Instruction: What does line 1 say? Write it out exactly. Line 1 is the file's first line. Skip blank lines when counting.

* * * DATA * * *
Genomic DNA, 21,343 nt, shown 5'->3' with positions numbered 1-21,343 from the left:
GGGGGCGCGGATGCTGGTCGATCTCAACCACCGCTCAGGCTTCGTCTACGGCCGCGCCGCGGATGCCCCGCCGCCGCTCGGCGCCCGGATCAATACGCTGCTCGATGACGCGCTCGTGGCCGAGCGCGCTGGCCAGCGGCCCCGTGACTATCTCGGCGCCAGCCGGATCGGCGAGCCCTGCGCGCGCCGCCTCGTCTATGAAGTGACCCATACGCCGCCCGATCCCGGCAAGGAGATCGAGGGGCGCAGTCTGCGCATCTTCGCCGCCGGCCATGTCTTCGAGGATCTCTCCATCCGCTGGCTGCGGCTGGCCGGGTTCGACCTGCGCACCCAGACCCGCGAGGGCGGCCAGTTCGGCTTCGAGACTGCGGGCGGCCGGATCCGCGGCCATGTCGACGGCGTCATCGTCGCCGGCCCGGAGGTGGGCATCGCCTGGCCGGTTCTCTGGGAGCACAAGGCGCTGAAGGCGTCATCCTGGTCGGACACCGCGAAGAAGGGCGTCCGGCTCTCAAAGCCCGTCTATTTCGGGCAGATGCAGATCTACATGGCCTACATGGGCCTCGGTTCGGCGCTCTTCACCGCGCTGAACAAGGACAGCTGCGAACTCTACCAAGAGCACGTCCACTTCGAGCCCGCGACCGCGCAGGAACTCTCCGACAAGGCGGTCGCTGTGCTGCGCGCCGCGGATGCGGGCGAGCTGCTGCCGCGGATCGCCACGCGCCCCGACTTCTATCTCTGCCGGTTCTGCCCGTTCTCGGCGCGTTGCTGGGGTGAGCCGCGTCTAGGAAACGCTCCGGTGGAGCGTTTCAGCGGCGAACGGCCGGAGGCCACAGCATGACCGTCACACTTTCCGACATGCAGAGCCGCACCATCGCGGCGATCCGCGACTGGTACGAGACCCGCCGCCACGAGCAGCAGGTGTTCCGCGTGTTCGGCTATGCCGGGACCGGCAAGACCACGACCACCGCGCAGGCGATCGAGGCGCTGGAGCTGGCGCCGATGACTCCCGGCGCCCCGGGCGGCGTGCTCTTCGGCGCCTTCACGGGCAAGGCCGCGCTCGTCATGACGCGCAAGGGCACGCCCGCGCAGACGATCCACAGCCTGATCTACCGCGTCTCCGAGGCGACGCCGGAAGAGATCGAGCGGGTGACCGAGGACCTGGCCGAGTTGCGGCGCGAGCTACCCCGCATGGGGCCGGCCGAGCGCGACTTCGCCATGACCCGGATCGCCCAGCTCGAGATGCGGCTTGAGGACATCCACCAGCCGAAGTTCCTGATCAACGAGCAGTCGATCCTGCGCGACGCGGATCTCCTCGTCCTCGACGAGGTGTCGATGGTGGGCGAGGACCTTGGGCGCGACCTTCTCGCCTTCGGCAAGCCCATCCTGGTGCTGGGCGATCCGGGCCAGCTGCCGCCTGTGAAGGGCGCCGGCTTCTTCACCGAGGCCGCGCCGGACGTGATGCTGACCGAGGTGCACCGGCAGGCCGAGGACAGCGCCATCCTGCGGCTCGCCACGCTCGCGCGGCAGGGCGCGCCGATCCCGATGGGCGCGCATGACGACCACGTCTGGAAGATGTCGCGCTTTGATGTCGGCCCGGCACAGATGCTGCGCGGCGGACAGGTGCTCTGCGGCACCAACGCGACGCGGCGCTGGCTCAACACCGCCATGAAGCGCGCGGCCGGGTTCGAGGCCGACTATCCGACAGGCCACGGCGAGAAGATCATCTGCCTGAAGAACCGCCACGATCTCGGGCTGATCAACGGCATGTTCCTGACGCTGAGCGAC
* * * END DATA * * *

Genomic DNA, 21,343 nt, shown 5'->3' with positions numbered 1-21,343 from the left: